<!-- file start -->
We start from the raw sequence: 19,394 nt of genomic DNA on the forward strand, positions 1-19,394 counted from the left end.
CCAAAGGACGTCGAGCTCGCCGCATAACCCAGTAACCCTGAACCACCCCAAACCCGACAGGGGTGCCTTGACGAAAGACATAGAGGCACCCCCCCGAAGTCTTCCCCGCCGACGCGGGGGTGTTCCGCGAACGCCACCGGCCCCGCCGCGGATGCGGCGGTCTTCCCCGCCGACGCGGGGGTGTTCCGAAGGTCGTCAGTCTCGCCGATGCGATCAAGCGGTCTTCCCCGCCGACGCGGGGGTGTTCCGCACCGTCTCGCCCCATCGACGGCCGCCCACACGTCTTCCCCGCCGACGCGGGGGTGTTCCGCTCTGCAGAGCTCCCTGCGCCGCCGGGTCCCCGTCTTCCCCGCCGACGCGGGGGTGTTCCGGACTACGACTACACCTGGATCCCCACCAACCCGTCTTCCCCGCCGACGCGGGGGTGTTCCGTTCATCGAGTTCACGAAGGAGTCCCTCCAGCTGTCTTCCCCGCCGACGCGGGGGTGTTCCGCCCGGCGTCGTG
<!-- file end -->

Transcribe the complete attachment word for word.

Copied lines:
We start from the raw sequence: 19,394 nt of genomic DNA on the forward strand, positions 1-19,394 counted from the left end.
CCAAAGGACGTCGAGCTCGCCGCATAACCCAGTAACCCTGAACCACCCCAAACCCGACAGGGGTGCCTTGACGAAAGACATAGAGGCACCCCCCCGAAGTCTTCCCCGCCGACGCGGGGGTGTTCCGCGAACGCCACCGGCCCCGCCGCGGATGCGGCGGTCTTCCCCGCCGACGCGGGGGTGTTCCGAAGGTCGTCAGTCTCGCCGATGCGATCAAGCGGTCTTCCCCGCCGACGCGGGGGTGTTCCGCACCGTCTCGCCCCATCGACGGCCGCCCACACGTCTTCCCCGCCGACGCGGGGGTGTTCCGCTCTGCAGAGCTCCCTGCGCCGCCGGGTCCCCGTCTTCCCCGCCGACGCGGGGGTGTTCCGGACTACGACTACACCTGGATCCCCACCAACCCGTCTTCCCCGCCGACGCGGGGGTGTTCCGTTCATCGAGTTCACGAAGGAGTCCCTCCAGCTGTCTTCCCCGCCGACGCGGGGGTGTTCCGCCCGGCGTCGTG